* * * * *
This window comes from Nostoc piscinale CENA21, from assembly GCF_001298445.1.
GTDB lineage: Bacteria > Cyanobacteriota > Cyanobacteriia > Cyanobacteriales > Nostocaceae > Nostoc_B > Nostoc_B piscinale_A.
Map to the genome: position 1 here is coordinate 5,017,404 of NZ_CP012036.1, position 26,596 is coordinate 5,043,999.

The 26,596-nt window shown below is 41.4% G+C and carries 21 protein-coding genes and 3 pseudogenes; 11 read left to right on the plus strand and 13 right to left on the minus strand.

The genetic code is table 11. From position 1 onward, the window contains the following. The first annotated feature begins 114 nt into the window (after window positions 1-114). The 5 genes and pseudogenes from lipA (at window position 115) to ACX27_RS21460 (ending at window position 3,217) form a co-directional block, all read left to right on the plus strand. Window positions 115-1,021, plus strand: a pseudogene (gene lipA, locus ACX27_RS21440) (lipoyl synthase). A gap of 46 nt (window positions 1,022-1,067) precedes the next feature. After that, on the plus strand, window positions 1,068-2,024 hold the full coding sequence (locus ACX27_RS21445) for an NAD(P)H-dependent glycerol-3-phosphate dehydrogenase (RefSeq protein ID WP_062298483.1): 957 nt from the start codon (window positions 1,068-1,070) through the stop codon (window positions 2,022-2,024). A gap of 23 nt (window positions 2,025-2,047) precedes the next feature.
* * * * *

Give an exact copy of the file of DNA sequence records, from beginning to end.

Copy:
This window comes from Nostoc piscinale CENA21, from assembly GCF_001298445.1.
GTDB lineage: Bacteria > Cyanobacteriota > Cyanobacteriia > Cyanobacteriales > Nostocaceae > Nostoc_B > Nostoc_B piscinale_A.
Map to the genome: position 1 here is coordinate 5,017,404 of NZ_CP012036.1, position 26,596 is coordinate 5,043,999.

The 26,596-nt window shown below is 41.4% G+C and carries 21 protein-coding genes and 3 pseudogenes; 11 read left to right on the plus strand and 13 right to left on the minus strand.

The genetic code is table 11. From position 1 onward, the window contains the following. The first annotated feature begins 114 nt into the window (after window positions 1-114). The 5 genes and pseudogenes from lipA (at window position 115) to ACX27_RS21460 (ending at window position 3,217) form a co-directional block, all read left to right on the plus strand. Window positions 115-1,021, plus strand: a pseudogene (gene lipA, locus ACX27_RS21440) (lipoyl synthase). A gap of 46 nt (window positions 1,022-1,067) precedes the next feature. After that, on the plus strand, window positions 1,068-2,024 hold the full coding sequence (locus ACX27_RS21445) for an NAD(P)H-dependent glycerol-3-phosphate dehydrogenase (RefSeq protein ID WP_062298483.1): 957 nt from the start codon (window positions 1,068-1,070) through the stop codon (window positions 2,022-2,024). A gap of 23 nt (window positions 2,025-2,047) precedes the next feature.